Servant Leader Apprentice Spotlight: Noel Baynes
“I really enjoyed Freedom Schools Literacy Academy and working with the team. I kept returning — even during the pandemic — because I figured that during COVID-19 would be the most important time to lock in and focus. The entire world was on lockdown. If I was ever going to stand up and be a teacher, that was the time.” Servant Leader Apprentice Noel Baynes
I’m currently in my first year of teaching high school computer science. To be quite honest, I chose to enter the education profession because I had a lack of support growing up as a young Black male and didn't have a lot of Black male educators either. I went to college for communications at Western Governer’s University. We had classes that required me to teach younger students how to use a camera, mic, etc. and I enjoyed teaching them. It was fulfilling. I’d never felt that before. I said to myself that “Maybe if I had folks who looked and talked like me…” I wanted to be that representation that I didn’t really have.
I previously worked as a 1-1 Behavioral Aid at Mastery Charter School. In 2019, Sharif and the team hired me as a Servant Leader Apprentice, and I worked with a small class of second graders. We had a great time connecting to our roots and learning about the history of Black literacy. I came back for three years in a row even during COVID-19, and last year was the first time that I didn’t participate. I really enjoyed Freedom Schools Literacy Academy and working with the team. I kept returning — even during the pandemic — because I figured that during COVID-19 would be the most important time to lock in and focus. The entire world was on lockdown. If I was ever going to stand up and be a teacher, that was the time. I said that if I have the strength and ability to do something, I might as well.
The Center and [its founder] Sharif [El-Mekki] influenced my career path in a lot of ways, but the most important is that I had a lot of great mentors and folks who looked and talked like me. Through working with Mastery and the Center for Black Educator Development, I learned the importance of leading by example and teaching with justice. A lot of times the system causes our sisters and brothers to be forlorn and out of pocket, but that’s not their fault. If you give them the tools, they will rise to the challenge. They want to succeed. Once I started seeing what happened when resources started coming to people who wouldn’t have them otherwise, it was like night and day. Seeing children go up four and five levels in their reading, made me realize that we could all achieve when given the proper environment and resources to do so.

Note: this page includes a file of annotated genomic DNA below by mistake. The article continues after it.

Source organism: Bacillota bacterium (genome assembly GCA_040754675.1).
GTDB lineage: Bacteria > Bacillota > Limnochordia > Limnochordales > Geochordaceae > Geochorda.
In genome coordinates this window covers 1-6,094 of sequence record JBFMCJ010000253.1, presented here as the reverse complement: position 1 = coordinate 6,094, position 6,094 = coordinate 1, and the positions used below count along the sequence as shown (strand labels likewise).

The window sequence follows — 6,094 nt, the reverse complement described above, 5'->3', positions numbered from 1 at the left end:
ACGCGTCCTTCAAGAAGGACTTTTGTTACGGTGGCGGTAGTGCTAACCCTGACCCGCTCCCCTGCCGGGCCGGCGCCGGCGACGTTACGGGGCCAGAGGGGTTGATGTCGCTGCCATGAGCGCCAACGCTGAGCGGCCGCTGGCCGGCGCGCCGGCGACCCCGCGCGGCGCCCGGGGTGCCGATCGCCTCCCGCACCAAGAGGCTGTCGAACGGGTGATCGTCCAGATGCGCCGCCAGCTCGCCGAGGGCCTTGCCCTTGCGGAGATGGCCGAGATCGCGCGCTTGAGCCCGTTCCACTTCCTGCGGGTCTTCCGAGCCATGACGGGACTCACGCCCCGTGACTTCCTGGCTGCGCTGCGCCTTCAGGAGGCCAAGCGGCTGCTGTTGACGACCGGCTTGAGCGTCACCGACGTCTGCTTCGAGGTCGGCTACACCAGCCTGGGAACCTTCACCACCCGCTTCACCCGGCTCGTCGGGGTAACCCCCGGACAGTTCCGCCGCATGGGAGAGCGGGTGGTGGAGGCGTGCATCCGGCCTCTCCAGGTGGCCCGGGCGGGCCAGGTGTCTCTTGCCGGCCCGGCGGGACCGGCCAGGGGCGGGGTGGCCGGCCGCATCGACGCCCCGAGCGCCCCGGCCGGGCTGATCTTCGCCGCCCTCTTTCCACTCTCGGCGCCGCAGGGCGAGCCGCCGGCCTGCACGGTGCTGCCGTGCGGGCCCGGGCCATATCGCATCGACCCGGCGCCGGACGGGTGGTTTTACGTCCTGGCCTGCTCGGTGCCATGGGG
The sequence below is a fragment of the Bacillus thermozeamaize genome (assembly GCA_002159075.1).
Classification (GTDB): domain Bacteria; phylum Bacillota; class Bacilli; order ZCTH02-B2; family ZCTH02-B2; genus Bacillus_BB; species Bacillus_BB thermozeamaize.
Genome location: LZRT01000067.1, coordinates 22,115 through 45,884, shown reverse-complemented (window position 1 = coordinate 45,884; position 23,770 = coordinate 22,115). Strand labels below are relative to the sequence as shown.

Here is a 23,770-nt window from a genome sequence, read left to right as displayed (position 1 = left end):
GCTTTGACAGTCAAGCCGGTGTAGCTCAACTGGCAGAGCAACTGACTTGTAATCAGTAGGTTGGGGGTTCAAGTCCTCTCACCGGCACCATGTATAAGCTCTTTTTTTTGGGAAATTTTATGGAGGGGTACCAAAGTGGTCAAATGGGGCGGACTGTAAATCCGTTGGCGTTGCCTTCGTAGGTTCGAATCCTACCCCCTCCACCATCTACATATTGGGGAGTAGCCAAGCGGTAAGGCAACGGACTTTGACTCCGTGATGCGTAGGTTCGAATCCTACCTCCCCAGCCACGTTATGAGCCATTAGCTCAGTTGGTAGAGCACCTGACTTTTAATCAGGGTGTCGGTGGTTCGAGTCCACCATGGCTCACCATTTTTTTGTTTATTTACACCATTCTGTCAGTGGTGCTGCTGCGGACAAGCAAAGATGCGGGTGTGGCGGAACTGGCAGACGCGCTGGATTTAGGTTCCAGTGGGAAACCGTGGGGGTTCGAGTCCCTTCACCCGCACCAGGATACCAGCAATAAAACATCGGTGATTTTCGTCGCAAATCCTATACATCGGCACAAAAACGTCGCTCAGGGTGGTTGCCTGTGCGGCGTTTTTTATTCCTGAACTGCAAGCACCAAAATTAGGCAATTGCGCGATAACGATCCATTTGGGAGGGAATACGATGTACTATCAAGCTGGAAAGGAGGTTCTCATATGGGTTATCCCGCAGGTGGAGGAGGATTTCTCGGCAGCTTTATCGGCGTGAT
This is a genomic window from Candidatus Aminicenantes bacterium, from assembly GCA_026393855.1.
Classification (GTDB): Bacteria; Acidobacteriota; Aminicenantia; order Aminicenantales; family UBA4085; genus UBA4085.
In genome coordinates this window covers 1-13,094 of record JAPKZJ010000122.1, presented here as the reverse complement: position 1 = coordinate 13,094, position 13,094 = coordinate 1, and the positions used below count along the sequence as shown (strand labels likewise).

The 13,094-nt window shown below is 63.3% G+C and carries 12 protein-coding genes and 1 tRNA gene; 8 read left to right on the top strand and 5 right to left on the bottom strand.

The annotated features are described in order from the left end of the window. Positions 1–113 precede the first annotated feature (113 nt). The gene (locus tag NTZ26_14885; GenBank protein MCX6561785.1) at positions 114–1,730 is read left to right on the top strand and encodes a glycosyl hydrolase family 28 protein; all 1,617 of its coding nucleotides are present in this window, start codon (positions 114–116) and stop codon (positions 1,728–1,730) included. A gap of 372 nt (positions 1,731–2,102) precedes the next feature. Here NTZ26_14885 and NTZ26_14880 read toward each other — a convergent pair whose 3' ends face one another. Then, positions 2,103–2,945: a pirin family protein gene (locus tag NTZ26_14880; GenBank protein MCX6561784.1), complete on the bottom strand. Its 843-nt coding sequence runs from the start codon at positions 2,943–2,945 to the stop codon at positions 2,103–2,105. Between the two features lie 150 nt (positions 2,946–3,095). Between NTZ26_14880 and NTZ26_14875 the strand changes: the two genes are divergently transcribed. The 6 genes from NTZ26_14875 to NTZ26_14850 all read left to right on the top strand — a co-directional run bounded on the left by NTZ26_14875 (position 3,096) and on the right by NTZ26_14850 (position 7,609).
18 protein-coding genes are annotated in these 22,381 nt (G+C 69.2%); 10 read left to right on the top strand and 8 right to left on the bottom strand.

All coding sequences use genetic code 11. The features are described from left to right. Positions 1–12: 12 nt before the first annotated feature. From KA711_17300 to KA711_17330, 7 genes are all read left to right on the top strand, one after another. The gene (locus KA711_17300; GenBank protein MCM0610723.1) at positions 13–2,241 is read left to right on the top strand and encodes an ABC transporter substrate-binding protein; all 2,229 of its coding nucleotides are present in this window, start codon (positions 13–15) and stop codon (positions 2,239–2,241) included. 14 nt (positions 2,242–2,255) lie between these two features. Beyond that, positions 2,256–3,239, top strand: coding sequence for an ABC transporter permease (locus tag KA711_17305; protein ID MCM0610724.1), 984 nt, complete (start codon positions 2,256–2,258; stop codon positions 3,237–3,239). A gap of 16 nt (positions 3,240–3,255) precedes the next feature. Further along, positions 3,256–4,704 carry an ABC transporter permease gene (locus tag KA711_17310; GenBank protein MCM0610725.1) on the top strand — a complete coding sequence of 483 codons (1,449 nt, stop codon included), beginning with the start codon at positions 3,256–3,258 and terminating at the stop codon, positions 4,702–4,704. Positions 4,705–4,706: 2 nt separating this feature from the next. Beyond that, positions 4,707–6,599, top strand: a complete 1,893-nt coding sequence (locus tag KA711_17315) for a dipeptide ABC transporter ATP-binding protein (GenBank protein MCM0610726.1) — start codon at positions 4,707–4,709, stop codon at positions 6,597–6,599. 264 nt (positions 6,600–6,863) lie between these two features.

Having Black teachers makes a difference in the lives of Black students because it helps just having someone with a similar perspective. Perspective is a really big thing and goes a long way. Even having a background that doesn’t match with students can be night and day. Having a teacher who understands where you’re coming from and even when they don’t understand but they try, it means the world. As a teacher now, I see it. Just giving students the benefit of the doubt goes so far. If you’re hungry, you can’t learn. That perspective helps to reinforce the understanding that our lives are different but also the same.
If I were to encourage people considering whether or not to begin a career in education, I'd say that, “You never know what somebody’s going through. You taking the time out — to not just teach, but to listen to the individual — could change their life.” I’ve seen it happen just working with students. You might not know the kind of attention they get at home. You might just be the positive interaction they need to keep them away from dark thoughts and vice versa. You never know how much of an impact students can have on you.
I really love this program. I don’t know if I would've continued my career if it weren’t for Sharif and Brother Makael [Burrell]. There are really awesome staff members. I love how things are going. I’m on my way.
*Interview conducted by volunteer, Angela Crumdy, Ph.D. Provost Postdoctoral Fellow; Graduate School of Education -University of Pennsylvania. Dr. Crumdy’s research interests are the social lives of teachers and teacher retention in Cuba and the United States.